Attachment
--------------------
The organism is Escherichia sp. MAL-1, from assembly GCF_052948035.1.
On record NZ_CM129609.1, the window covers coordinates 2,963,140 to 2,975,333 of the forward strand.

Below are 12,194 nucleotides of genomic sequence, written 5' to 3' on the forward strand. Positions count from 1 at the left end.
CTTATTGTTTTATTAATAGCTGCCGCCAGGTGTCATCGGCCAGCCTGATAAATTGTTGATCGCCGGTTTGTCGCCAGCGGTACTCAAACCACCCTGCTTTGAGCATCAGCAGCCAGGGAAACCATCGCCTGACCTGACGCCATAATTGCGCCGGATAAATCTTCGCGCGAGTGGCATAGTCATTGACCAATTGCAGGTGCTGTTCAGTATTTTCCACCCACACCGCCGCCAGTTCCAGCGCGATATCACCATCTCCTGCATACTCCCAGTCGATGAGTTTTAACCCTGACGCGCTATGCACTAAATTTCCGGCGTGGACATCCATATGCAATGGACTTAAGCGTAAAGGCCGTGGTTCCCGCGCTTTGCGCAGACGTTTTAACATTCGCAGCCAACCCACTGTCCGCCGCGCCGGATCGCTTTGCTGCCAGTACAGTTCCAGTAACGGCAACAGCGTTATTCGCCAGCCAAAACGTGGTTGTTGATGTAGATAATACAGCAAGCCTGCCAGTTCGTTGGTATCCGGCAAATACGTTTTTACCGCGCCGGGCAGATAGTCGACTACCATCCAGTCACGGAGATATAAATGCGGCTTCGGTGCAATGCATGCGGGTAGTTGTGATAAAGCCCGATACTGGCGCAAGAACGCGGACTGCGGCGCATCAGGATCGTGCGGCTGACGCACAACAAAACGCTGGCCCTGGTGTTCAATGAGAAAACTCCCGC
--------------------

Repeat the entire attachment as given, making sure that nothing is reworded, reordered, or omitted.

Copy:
The organism is Escherichia sp. MAL-1, from assembly GCF_052948035.1.
On record NZ_CM129609.1, the window covers coordinates 2,963,140 to 2,975,333 of the forward strand.

Below are 12,194 nucleotides of genomic sequence, written 5' to 3' on the forward strand. Positions count from 1 at the left end.
CTTATTGTTTTATTAATAGCTGCCGCCAGGTGTCATCGGCCAGCCTGATAAATTGTTGATCGCCGGTTTGTCGCCAGCGGTACTCAAACCACCCTGCTTTGAGCATCAGCAGCCAGGGAAACCATCGCCTGACCTGACGCCATAATTGCGCCGGATAAATCTTCGCGCGAGTGGCATAGTCATTGACCAATTGCAGGTGCTGTTCAGTATTTTCCACCCACACCGCCGCCAGTTCCAGCGCGATATCACCATCTCCTGCATACTCCCAGTCGATGAGTTTTAACCCTGACGCGCTATGCACTAAATTTCCGGCGTGGACATCCATATGCAATGGACTTAAGCGTAAAGGCCGTGGTTCCCGCGCTTTGCGCAGACGTTTTAACATTCGCAGCCAACCCACTGTCCGCCGCGCCGGATCGCTTTGCTGCCAGTACAGTTCCAGTAACGGCAACAGCGTTATTCGCCAGCCAAAACGTGGTTGTTGATGTAGATAATACAGCAAGCCTGCCAGTTCGTTGGTATCCGGCAAATACGTTTTTACCGCGCCGGGCAGATAGTCGACTACCATCCAGTCACGGAGATATAAATGCGGCTTCGGTGCAATGCATGCGGGTAGTTGTGATAAAGCCCGATACTGGCGCAAGAACGCGGACTGCGGCGCATCAGGATCGTGCGGCTGACGCACAACAAAACGCTGGCCCTGGTGTTCAATGAGAAAACTCCCGC